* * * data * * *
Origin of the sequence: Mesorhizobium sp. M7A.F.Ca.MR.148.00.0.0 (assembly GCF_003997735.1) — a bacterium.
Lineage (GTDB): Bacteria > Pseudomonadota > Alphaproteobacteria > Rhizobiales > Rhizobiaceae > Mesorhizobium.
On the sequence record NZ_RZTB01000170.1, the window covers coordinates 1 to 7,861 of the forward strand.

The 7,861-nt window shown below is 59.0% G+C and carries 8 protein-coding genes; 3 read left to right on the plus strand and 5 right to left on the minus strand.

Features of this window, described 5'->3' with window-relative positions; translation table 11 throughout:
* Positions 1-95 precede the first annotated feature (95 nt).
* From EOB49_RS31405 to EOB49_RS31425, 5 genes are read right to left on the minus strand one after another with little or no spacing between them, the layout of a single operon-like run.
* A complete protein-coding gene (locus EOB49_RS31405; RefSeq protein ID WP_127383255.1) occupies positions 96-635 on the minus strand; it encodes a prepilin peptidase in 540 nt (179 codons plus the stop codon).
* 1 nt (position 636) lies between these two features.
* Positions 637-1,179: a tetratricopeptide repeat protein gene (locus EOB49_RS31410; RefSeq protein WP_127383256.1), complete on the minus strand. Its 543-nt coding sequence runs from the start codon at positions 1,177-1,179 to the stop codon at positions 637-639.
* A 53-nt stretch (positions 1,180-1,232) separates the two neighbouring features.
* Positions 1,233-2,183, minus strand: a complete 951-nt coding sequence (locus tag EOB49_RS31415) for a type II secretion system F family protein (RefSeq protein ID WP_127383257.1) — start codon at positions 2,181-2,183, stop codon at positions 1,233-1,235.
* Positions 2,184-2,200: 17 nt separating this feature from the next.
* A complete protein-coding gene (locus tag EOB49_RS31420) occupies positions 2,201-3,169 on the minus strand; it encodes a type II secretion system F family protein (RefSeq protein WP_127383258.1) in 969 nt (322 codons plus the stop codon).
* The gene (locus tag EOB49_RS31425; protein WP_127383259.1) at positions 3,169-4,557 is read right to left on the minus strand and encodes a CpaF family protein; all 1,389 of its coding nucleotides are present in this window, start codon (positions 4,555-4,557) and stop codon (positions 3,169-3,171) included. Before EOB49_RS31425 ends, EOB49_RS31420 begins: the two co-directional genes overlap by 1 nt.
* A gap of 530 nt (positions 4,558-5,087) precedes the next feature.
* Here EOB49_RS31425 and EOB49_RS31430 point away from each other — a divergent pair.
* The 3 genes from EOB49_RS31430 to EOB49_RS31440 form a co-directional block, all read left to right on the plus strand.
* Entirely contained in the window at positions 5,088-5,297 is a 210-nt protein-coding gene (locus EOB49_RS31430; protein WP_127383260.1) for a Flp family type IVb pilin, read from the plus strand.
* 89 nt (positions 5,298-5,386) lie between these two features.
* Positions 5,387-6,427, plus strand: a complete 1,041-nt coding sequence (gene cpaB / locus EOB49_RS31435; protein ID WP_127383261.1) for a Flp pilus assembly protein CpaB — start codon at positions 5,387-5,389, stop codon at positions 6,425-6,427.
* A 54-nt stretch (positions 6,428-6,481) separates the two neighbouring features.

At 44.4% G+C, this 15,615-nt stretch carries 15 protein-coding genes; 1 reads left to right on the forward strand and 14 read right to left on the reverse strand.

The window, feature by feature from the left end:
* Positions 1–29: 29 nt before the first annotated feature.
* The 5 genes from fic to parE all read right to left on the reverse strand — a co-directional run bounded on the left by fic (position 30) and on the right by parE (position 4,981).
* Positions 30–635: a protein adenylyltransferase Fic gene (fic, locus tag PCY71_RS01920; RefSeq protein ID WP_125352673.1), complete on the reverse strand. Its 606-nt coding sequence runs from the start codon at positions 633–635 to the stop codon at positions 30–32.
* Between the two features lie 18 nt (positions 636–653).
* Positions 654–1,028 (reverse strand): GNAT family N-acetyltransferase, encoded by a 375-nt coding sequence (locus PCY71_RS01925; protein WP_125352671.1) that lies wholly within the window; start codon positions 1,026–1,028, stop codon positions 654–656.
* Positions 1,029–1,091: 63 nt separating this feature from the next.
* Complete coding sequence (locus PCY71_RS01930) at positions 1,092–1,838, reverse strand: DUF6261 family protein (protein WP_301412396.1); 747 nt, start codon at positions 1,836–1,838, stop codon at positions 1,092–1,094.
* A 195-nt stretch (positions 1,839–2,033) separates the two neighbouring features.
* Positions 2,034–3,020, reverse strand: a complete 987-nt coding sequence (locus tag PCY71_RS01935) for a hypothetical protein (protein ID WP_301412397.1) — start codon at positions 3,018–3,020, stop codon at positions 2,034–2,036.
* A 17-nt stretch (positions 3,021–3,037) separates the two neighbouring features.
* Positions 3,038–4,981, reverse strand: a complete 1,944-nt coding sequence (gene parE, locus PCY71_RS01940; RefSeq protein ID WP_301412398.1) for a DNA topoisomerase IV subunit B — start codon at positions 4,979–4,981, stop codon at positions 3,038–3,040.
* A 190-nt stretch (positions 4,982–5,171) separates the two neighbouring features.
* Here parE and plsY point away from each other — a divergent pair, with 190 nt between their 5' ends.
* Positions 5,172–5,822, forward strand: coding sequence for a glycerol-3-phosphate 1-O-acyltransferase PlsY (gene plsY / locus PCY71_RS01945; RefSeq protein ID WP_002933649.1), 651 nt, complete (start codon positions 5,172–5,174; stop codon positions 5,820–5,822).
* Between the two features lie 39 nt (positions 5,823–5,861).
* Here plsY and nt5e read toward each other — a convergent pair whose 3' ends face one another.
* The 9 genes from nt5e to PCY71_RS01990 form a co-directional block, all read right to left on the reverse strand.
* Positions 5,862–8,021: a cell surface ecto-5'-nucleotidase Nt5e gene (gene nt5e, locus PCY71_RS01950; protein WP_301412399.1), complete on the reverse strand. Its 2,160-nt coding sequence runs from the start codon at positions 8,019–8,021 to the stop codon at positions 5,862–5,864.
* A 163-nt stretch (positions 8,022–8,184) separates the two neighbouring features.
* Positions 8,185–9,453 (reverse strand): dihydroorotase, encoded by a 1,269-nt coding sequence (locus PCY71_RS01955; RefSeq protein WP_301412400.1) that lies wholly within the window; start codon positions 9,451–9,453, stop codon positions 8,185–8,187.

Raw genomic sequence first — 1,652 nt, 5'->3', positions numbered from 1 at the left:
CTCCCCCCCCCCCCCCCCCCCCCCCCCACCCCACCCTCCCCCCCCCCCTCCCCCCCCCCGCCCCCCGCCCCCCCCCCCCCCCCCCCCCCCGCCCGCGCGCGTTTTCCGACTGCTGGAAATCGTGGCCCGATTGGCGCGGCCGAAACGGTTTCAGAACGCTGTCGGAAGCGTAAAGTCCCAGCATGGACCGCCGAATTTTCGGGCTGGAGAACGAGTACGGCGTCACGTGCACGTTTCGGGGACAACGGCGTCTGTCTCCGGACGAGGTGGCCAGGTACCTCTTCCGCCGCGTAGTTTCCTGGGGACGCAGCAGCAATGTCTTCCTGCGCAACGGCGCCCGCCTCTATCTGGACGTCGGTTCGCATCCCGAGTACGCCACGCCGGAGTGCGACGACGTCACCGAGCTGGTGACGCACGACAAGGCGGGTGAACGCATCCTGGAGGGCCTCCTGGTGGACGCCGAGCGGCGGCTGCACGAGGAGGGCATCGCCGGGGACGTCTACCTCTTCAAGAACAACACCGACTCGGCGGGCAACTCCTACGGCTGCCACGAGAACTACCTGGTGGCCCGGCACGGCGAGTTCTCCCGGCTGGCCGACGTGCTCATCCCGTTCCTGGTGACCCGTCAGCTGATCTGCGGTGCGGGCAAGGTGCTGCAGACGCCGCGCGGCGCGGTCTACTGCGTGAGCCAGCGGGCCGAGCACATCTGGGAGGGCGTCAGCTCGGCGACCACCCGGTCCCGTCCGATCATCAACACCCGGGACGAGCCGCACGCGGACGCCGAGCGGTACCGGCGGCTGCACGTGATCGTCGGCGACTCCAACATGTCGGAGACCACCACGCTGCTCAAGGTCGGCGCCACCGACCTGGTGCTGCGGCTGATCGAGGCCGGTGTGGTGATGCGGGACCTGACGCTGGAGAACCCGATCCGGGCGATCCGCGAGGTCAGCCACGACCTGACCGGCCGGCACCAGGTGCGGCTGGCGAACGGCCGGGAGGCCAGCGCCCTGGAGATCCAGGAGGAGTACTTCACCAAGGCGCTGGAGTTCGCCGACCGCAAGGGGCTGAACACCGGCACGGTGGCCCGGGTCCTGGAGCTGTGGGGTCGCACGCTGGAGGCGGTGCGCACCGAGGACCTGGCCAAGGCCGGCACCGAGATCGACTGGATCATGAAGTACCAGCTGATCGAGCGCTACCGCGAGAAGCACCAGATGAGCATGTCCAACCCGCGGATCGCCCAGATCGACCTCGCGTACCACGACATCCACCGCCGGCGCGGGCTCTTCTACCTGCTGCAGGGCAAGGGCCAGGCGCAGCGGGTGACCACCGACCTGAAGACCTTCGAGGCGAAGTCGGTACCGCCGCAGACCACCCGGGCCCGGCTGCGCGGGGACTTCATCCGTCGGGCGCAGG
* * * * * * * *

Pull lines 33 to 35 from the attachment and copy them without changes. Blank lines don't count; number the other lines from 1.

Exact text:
* Positions 2,034–3,020, reverse strand: a complete 987-nt coding sequence (locus tag PCY71_RS01935) for a hypothetical protein (protein ID WP_301412397.1) — start codon at positions 3,018–3,020, stop codon at positions 2,034–2,036.
* A 17-nt stretch (positions 3,021–3,037) separates the two neighbouring features.
* Positions 3,038–4,981, reverse strand: a complete 1,944-nt coding sequence (gene parE, locus PCY71_RS01940; RefSeq protein ID WP_301412398.1) for a DNA topoisomerase IV subunit B — start codon at positions 4,979–4,981, stop codon at positions 3,038–3,040.